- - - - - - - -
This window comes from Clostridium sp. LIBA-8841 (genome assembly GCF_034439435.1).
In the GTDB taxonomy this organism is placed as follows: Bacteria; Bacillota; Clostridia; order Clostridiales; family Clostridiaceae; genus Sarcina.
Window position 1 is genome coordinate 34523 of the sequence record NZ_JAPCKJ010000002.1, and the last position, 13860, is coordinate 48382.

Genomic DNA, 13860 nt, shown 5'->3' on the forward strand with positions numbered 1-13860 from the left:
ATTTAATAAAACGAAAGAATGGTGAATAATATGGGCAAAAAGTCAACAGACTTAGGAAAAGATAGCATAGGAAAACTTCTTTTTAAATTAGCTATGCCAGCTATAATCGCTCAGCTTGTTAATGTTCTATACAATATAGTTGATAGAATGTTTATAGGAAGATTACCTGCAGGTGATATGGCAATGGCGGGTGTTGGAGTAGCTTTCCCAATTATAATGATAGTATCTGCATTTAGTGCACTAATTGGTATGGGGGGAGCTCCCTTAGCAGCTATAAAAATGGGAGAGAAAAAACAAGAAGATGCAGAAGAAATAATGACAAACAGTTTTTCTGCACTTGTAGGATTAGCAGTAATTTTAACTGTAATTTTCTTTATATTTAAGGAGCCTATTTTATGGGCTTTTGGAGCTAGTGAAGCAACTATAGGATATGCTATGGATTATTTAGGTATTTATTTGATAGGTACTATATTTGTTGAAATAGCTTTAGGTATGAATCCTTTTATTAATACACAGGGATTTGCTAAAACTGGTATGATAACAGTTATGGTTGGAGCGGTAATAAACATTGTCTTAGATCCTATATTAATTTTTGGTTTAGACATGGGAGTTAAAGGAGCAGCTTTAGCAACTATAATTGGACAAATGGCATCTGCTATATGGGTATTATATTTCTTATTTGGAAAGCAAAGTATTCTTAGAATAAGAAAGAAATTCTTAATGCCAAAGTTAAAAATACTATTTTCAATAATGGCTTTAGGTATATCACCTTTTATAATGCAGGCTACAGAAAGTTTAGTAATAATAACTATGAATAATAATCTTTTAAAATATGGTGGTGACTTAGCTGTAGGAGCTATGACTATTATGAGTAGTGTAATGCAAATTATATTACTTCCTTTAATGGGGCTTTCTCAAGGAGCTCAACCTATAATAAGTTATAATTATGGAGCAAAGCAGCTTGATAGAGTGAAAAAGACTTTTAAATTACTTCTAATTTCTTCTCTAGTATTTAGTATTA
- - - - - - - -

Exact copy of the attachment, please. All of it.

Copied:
This window comes from Clostridium sp. LIBA-8841 (genome assembly GCF_034439435.1).
In the GTDB taxonomy this organism is placed as follows: Bacteria; Bacillota; Clostridia; order Clostridiales; family Clostridiaceae; genus Sarcina.
Window position 1 is genome coordinate 34523 of the sequence record NZ_JAPCKJ010000002.1, and the last position, 13860, is coordinate 48382.

Genomic DNA, 13860 nt, shown 5'->3' on the forward strand with positions numbered 1-13860 from the left:
ATTTAATAAAACGAAAGAATGGTGAATAATATGGGCAAAAAGTCAACAGACTTAGGAAAAGATAGCATAGGAAAACTTCTTTTTAAATTAGCTATGCCAGCTATAATCGCTCAGCTTGTTAATGTTCTATACAATATAGTTGATAGAATGTTTATAGGAAGATTACCTGCAGGTGATATGGCAATGGCGGGTGTTGGAGTAGCTTTCCCAATTATAATGATAGTATCTGCATTTAGTGCACTAATTGGTATGGGGGGAGCTCCCTTAGCAGCTATAAAAATGGGAGAGAAAAAACAAGAAGATGCAGAAGAAATAATGACAAACAGTTTTTCTGCACTTGTAGGATTAGCAGTAATTTTAACTGTAATTTTCTTTATATTTAAGGAGCCTATTTTATGGGCTTTTGGAGCTAGTGAAGCAACTATAGGATATGCTATGGATTATTTAGGTATTTATTTGATAGGTACTATATTTGTTGAAATAGCTTTAGGTATGAATCCTTTTATTAATACACAGGGATTTGCTAAAACTGGTATGATAACAGTTATGGTTGGAGCGGTAATAAACATTGTCTTAGATCCTATATTAATTTTTGGTTTAGACATGGGAGTTAAAGGAGCAGCTTTAGCAACTATAATTGGACAAATGGCATCTGCTATATGGGTATTATATTTCTTATTTGGAAAGCAAAGTATTCTTAGAATAAGAAAGAAATTCTTAATGCCAAAGTTAAAAATACTATTTTCAATAATGGCTTTAGGTATATCACCTTTTATAATGCAGGCTACAGAAAGTTTAGTAATAATAACTATGAATAATAATCTTTTAAAATATGGTGGTGACTTAGCTGTAGGAGCTATGACTATTATGAGTAGTGTAATGCAAATTATATTACTTCCTTTAATGGGGCTTTCTCAAGGAGCTCAACCTATAATAAGTTATAATTATGGAGCAAAGCAGCTTGATAGAGTGAAAAAGACTTTTAAATTACTTCTAATTTCTTCTCTAGTATTTAGTATTA